HBCUs Fuel the American Middle Class
Monique LeNoir UNCF Communications 202.810.0231 firstname.lastname@example.org
New UNCF research examines upward mobility of Black students
Despite offering admission to a significant number of underserved students, historically Black colleges and universities (HBCUs) are remarkably successful at supporting social mobility among their students, according to a report released today by UNCF’s Frederick D. Patterson Research Institute, the nation’s foremost research organization focusing on the educational status of African Americans from pre-school through college.
The report titled, HBCUs Transforming Generations: Social Mobility Outcomes for HBCU Alumni, will be the topic of discussion during a virtual town hall hosted by UNCF on Twitter at 1 p.m. ET, Thursday, Nov. 18. To participate in the Twitter chat, which is open to the public, visit UNCF’s Twitter page @UNCF.
The Twitter chat will be moderated by Dr. Jamal Watson, award winning journalist, professor of communications at Trinity Washington University and a contributor to Diverse: Issues In Higher Education. It will feature the following panel of leaders and speakers in higher education: Dr. Roslyn Clark Artis, president, Benedict College; Jessmine Cornelius, program coordinator, UNCF Institute for Capacity Building and HBCU alumna, Prairie View A&M University; Dr. Charlie Nelms, HBCU advocate and higher education consultant; and Dr. Walter Kimbrough, president, Dillard University.
The UNCF report offers an in-depth review of the “move into middle class+ mobility rate” and its efficiency as a measure of social mobility for Black students attending HBCUs. It provides a breakdown of access, success and social mobility rates of HBCUs, Ivy Plus institutions, the nationwide average and the averages of non-college attendees.
Three major findings of the report:
- The “move into middle class+ mobility rate” accounts for more movement between socioeconomic classes than other popular mobility rates used to measure American students’ upward mobility.
- HBCUs serve more economically disenfranchised students than most U.S. institutions. The percentage of HBCUs that educate low-income students in comparison to the nationwide average is nearly 30% higher. When compared to other institutional types, HBCUs’ average access rate is more than twice that of all institutions nationwide and five times that of “Ivy Plus” institutions. These access rates reflect the fact that more than 70% of HBCU students are Pell Grant-eligible, and 39% are first-generation college students.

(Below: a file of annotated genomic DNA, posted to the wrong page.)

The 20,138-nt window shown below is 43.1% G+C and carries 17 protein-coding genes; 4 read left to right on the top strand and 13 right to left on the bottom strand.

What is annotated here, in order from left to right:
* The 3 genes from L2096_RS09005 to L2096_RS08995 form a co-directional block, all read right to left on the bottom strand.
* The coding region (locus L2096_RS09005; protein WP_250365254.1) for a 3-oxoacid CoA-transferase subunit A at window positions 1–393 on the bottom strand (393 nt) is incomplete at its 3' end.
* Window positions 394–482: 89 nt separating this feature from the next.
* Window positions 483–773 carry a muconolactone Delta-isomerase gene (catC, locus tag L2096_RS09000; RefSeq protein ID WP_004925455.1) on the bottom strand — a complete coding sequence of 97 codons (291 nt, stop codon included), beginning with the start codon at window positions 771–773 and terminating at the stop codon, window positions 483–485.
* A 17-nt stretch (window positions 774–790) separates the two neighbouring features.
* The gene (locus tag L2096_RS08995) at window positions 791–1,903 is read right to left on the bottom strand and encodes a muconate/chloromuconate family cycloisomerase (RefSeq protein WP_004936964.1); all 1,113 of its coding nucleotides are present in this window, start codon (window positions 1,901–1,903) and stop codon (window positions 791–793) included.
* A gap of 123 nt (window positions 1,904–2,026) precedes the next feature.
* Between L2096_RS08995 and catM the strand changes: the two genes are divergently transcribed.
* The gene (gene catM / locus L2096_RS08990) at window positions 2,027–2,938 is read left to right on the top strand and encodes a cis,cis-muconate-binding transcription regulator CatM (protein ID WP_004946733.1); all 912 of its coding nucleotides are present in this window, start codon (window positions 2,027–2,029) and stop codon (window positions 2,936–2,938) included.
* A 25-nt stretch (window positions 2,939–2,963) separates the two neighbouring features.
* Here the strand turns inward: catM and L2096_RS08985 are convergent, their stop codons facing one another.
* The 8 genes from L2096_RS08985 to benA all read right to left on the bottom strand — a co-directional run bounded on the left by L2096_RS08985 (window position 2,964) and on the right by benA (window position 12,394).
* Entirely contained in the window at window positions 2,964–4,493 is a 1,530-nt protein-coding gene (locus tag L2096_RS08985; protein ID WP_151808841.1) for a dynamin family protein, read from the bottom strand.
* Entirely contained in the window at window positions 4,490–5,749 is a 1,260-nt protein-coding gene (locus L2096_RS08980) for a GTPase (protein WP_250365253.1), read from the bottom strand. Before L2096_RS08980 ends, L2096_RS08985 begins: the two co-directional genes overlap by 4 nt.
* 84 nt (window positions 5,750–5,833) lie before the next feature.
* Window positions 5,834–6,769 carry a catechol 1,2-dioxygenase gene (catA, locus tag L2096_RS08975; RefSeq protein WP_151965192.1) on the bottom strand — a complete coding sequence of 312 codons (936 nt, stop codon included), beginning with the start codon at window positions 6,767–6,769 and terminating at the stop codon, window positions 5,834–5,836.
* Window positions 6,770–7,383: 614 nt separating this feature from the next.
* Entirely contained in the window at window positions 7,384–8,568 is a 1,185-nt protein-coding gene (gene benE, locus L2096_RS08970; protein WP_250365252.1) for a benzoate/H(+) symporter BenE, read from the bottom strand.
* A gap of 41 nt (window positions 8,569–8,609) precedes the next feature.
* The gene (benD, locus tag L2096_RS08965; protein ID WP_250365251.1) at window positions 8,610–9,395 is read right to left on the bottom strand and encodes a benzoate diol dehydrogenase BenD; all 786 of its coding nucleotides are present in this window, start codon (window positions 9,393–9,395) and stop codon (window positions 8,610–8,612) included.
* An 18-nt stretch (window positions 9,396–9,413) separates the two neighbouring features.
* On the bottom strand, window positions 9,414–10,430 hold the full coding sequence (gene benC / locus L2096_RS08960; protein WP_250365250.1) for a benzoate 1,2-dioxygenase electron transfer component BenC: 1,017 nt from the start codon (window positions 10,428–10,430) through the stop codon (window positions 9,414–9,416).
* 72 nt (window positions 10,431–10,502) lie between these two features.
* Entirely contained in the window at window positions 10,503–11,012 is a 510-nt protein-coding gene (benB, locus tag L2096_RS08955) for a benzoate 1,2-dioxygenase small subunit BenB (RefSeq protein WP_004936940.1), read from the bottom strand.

- On average and across institution type, when it comes to mobility rates HBCUs outperform all other categories and are double the national rate, being the primary post-secondary driver for moving Black Americans from poverty to the middle class.
“These findings demonstrate that investment in HBCUs builds institutions that are primary drivers of success for historically marginalized people. Contributing to the advancement of an HBCU directly influences the continued improvement of economic outcomes for Black Americans—and by extension, our society-at-large,” said Dr. Nadrea Njoku, interim director, Frederick D. Patterson Research Institute, UNCF. “This report offers an equity-centered approach to understanding higher education outcomes for underserved students. The ultimate goal of a college degree is to fuel factual learning, maturity and growth and economic prosperity. Our research shows HBCUs contribute mightily to our well-being as a nation.”
According to the report, social mobility has emerged as a primary measure for understanding the return on investment for the families of college students as well as society more broadly. The report illustrates the effectiveness of HBCUs with educating African Americans and leading them to higher earnings after graduating from college.
To read the report or get more information, please visit uncf.org/Reports
UNCF (United Negro College Fund) is the nation’s largest and most effective minority education organization. To serve youth, the community and the nation, UNCF supports students’ education and development through scholarships and other programs, supports and strengthens its 37 member colleges and universities, and advocates for the importance of minority education and college readiness. UNCF institutions and other historically Black colleges and universities are highly effective, awarding nearly 20% of African American baccalaureate degrees. UNCF administers more than 400 programs, including scholarship, internship and fellowship, mentoring, summer enrichment, and curriculum and faculty development programs. Today, UNCF supports more than 60,000 students at over 1,100 colleges and universities across the country. Its logo features the UNCF torch of leadership in education and its widely recognized trademark, ‟A mind is a terrible thing to waste.”® Learn more at UNCF.org or for continuous updates and news, follow UNCF on Twitter at @UNCF.